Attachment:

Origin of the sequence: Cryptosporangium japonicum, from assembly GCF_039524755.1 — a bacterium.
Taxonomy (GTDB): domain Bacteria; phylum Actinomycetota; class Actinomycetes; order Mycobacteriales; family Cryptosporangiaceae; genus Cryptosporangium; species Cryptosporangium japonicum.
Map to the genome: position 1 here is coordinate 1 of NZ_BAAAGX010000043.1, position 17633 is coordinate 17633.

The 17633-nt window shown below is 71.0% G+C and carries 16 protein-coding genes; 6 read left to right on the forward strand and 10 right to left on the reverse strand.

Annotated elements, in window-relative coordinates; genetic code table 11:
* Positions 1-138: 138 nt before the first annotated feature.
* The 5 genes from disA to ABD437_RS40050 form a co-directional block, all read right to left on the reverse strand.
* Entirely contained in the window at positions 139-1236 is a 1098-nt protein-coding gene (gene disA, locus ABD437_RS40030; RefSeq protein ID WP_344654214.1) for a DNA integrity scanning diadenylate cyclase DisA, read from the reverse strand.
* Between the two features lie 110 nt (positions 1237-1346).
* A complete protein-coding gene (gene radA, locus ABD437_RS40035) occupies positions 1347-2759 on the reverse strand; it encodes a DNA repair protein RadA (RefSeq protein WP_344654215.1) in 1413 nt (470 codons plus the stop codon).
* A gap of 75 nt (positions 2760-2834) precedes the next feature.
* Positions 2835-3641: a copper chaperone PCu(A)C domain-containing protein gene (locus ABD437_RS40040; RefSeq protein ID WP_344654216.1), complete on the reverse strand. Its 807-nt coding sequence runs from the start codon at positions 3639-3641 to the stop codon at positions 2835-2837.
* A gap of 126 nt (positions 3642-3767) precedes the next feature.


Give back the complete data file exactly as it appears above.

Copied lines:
Origin of the sequence: Cryptosporangium japonicum, from assembly GCF_039524755.1 — a bacterium.
Taxonomy (GTDB): domain Bacteria; phylum Actinomycetota; class Actinomycetes; order Mycobacteriales; family Cryptosporangiaceae; genus Cryptosporangium; species Cryptosporangium japonicum.
Map to the genome: position 1 here is coordinate 1 of NZ_BAAAGX010000043.1, position 17633 is coordinate 17633.

The 17633-nt window shown below is 71.0% G+C and carries 16 protein-coding genes; 6 read left to right on the forward strand and 10 right to left on the reverse strand.

Annotated elements, in window-relative coordinates; genetic code table 11:
* Positions 1-138: 138 nt before the first annotated feature.
* The 5 genes from disA to ABD437_RS40050 form a co-directional block, all read right to left on the reverse strand.
* Entirely contained in the window at positions 139-1236 is a 1098-nt protein-coding gene (gene disA, locus ABD437_RS40030; RefSeq protein ID WP_344654214.1) for a DNA integrity scanning diadenylate cyclase DisA, read from the reverse strand.
* Between the two features lie 110 nt (positions 1237-1346).
* A complete protein-coding gene (gene radA, locus ABD437_RS40035) occupies positions 1347-2759 on the reverse strand; it encodes a DNA repair protein RadA (RefSeq protein WP_344654215.1) in 1413 nt (470 codons plus the stop codon).
* A gap of 75 nt (positions 2760-2834) precedes the next feature.
* Positions 2835-3641: a copper chaperone PCu(A)C domain-containing protein gene (locus ABD437_RS40040; RefSeq protein ID WP_344654216.1), complete on the reverse strand. Its 807-nt coding sequence runs from the start codon at positions 3639-3641 to the stop codon at positions 2835-2837.
* A gap of 126 nt (positions 3642-3767) precedes the next feature.